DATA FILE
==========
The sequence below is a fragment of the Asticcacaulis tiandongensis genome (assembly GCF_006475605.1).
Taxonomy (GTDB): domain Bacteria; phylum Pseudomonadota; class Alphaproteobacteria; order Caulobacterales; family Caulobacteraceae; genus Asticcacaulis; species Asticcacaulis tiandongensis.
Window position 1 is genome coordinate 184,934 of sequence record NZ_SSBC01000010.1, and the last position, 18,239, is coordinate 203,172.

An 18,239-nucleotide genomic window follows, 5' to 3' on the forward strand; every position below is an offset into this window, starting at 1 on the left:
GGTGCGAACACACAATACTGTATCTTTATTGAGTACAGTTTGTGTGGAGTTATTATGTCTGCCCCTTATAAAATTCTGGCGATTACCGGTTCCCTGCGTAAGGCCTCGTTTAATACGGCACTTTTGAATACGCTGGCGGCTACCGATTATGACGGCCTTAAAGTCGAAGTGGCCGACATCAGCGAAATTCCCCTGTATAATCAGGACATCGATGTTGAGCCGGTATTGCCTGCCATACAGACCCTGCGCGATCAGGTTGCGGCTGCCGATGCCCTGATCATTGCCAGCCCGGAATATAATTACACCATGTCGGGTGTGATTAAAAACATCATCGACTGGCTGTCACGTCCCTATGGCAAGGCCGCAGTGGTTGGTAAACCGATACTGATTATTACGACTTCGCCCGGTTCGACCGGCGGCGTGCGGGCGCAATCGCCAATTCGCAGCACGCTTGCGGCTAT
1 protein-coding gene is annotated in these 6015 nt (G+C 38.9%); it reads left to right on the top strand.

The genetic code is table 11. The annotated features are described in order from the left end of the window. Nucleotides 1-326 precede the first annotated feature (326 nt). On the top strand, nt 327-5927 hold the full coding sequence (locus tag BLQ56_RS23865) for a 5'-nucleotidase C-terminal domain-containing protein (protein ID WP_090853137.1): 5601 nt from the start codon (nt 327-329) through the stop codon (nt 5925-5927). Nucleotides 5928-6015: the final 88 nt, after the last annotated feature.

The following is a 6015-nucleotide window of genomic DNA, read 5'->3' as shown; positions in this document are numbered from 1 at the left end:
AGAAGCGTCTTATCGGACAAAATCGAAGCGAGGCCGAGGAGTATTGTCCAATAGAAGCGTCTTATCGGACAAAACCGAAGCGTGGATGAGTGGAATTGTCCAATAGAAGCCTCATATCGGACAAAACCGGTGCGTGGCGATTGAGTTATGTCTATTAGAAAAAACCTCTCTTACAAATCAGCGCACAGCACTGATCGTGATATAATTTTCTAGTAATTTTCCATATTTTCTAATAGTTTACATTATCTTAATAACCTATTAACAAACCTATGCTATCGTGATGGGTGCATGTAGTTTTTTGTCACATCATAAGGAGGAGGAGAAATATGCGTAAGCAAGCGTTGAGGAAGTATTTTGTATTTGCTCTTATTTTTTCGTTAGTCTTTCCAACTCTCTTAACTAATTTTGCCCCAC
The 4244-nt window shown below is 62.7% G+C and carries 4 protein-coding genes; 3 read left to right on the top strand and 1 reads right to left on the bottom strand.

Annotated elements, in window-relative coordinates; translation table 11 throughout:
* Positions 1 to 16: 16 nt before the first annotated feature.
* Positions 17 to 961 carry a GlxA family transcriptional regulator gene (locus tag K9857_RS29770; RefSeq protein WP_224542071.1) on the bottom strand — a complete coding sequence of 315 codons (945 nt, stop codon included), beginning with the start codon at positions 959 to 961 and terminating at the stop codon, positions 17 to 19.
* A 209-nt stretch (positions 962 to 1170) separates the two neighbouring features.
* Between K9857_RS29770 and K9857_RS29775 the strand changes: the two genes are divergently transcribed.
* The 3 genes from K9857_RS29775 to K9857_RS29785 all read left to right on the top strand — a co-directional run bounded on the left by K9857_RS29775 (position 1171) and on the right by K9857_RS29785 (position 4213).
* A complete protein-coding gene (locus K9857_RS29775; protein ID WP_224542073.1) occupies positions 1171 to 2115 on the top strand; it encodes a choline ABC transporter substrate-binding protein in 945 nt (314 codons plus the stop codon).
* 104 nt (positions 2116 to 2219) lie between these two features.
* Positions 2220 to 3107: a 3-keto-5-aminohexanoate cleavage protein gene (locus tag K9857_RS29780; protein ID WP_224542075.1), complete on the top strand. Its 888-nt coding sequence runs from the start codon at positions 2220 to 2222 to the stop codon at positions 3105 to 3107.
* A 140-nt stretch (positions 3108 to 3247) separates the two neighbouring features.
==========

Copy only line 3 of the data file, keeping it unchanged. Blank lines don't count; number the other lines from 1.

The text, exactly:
Window position 1 is genome coordinate 184,934 of sequence record NZ_SSBC01000010.1, and the last position, 18,239, is coordinate 203,172.